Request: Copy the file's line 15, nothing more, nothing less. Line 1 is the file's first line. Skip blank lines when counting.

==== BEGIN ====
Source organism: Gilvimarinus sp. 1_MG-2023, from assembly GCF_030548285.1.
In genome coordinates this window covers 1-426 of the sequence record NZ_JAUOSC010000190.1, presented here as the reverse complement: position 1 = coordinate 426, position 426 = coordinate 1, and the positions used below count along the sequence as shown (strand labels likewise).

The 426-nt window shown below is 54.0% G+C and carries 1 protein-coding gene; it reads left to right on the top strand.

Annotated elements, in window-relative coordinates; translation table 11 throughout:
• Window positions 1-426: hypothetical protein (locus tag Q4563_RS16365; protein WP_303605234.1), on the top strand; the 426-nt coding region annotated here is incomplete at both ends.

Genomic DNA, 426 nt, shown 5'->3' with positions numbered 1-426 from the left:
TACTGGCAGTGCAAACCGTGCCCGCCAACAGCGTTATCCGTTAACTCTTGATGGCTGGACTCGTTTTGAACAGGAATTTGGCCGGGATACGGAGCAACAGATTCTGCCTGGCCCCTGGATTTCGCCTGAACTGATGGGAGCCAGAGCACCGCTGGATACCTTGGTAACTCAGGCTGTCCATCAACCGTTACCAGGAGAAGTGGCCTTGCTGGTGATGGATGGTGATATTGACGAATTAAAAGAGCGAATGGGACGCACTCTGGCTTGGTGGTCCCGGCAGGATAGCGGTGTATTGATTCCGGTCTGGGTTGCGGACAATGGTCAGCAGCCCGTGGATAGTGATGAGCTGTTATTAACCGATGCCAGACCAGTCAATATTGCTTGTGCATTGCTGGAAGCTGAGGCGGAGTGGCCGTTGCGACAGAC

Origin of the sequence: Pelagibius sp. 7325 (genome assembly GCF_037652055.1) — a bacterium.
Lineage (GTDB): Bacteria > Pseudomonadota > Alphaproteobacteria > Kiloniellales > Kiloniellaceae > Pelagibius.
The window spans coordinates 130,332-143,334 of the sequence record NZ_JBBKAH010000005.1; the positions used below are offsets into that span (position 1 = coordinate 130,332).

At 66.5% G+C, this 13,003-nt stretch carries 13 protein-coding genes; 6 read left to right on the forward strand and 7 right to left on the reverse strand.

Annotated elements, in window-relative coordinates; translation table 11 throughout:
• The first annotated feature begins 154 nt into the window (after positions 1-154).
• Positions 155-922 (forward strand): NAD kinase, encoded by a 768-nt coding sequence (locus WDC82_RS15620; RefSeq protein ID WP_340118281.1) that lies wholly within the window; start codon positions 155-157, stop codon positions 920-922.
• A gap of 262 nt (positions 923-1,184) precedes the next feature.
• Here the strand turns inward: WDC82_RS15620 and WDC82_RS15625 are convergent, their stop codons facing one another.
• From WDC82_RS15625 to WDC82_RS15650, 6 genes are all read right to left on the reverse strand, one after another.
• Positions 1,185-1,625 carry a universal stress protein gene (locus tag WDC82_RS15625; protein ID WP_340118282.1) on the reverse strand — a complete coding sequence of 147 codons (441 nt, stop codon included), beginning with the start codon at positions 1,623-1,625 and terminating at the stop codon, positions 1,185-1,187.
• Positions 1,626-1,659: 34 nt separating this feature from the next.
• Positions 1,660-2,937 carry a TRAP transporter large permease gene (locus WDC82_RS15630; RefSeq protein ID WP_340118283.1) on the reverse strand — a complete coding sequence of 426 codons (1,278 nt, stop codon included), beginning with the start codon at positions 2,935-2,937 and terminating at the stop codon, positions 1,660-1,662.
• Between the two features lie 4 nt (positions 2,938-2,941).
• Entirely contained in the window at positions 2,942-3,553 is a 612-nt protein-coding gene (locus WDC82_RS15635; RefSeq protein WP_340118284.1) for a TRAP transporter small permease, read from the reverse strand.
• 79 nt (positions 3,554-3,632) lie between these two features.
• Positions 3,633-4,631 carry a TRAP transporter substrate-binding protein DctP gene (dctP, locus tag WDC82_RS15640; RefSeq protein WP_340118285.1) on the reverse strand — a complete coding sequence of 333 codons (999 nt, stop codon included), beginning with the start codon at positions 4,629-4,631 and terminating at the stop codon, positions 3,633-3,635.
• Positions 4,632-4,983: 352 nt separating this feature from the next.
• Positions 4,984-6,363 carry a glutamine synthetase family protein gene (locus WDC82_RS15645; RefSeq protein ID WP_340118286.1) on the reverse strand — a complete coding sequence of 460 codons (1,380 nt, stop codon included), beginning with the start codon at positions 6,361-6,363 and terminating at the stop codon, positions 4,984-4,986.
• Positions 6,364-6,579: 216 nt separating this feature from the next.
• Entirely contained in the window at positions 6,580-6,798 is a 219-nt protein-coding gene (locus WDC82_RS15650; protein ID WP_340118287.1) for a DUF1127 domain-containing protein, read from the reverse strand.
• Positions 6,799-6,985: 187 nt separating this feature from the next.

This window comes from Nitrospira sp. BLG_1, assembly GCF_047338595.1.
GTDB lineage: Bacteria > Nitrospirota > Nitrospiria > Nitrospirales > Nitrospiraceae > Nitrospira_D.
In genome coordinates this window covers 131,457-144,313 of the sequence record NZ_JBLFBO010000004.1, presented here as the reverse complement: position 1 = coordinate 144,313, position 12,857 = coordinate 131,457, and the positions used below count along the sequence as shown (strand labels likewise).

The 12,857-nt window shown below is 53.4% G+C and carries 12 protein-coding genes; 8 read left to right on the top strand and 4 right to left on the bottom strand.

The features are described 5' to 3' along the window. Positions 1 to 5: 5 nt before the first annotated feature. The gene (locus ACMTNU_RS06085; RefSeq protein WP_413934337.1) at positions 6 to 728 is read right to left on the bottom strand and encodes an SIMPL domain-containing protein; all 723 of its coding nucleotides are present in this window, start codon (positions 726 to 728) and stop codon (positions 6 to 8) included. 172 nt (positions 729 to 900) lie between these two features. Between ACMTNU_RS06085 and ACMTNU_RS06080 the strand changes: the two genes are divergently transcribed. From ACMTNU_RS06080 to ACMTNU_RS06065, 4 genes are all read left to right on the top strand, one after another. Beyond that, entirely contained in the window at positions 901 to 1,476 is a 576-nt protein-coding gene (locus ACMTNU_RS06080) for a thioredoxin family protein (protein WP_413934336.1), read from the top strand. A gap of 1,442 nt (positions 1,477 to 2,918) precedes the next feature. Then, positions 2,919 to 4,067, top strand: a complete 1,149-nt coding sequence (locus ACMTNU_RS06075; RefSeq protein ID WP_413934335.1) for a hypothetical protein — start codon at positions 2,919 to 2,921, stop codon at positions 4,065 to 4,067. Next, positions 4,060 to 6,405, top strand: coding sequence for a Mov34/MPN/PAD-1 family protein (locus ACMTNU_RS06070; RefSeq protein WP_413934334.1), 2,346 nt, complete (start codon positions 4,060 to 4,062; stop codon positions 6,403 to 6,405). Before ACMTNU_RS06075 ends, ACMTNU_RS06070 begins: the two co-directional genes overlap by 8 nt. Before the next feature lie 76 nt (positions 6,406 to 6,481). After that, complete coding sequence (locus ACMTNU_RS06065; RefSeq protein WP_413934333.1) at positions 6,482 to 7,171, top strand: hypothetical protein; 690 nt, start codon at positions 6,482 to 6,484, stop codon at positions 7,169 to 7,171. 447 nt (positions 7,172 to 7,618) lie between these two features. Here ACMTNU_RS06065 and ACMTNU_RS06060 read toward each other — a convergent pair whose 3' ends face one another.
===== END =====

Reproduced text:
• A gap of 262 nt (positions 923-1,184) precedes the next feature.